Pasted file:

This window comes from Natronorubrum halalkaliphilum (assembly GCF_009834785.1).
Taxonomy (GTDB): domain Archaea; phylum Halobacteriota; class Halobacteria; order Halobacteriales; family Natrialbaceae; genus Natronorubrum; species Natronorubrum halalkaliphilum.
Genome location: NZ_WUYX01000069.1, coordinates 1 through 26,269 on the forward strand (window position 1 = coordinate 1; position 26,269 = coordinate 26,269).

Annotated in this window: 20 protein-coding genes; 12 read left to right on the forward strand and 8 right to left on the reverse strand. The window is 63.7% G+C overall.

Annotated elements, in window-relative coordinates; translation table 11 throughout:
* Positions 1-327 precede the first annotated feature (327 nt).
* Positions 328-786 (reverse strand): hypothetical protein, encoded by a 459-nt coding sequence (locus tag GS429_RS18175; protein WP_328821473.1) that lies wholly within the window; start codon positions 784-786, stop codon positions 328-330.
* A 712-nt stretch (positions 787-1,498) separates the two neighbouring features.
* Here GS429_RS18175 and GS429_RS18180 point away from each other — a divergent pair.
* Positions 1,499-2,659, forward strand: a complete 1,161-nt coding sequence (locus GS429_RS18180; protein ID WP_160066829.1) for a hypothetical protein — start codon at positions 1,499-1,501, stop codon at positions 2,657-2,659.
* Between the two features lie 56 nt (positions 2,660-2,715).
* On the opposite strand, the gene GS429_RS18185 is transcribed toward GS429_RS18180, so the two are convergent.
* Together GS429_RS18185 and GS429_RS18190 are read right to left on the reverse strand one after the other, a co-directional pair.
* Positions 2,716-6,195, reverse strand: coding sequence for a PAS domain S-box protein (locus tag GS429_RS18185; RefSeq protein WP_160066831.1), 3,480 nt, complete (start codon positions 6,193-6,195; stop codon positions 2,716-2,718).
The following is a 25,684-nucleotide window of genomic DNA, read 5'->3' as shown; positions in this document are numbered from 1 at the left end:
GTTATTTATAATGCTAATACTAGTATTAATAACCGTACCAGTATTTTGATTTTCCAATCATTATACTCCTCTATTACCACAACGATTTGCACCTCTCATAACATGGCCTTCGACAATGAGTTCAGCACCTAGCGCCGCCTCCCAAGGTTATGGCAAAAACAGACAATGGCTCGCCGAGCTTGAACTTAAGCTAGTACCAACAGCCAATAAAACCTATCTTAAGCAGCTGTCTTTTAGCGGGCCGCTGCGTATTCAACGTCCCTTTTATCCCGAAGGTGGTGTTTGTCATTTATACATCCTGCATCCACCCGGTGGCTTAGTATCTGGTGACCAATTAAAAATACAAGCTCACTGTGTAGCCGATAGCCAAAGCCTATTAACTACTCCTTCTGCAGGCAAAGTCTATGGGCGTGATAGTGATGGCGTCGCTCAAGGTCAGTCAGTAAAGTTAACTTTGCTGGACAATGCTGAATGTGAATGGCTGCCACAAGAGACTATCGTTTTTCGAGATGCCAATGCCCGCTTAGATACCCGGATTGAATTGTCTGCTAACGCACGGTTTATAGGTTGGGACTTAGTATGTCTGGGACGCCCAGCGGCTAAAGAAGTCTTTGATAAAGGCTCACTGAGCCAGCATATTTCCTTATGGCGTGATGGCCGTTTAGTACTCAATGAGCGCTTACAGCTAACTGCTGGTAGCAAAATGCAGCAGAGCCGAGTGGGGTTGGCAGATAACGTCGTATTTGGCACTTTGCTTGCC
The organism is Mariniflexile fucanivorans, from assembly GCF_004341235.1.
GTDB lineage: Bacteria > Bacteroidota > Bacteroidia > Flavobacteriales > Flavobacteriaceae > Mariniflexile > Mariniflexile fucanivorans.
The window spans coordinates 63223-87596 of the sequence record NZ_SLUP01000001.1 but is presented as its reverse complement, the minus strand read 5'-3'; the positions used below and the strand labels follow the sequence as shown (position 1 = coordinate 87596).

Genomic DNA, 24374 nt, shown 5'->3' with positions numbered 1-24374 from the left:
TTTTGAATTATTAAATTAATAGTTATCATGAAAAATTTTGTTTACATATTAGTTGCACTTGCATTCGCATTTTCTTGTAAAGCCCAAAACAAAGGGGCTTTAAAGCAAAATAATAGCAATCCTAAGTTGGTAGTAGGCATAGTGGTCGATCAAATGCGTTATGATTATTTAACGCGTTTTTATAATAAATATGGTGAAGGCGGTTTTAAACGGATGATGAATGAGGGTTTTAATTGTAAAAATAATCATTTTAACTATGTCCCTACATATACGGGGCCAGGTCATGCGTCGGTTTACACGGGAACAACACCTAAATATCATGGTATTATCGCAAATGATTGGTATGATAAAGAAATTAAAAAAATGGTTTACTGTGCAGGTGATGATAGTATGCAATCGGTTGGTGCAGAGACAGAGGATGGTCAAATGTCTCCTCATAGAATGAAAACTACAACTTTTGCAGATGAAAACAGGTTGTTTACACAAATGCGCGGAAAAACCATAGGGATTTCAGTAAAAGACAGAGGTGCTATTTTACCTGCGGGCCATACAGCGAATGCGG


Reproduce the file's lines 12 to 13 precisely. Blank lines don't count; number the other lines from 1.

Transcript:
* On the opposite strand, the gene GS429_RS18185 is transcribed toward GS429_RS18180, so the two are convergent.
* Together GS429_RS18185 and GS429_RS18190 are read right to left on the reverse strand one after the other, a co-directional pair.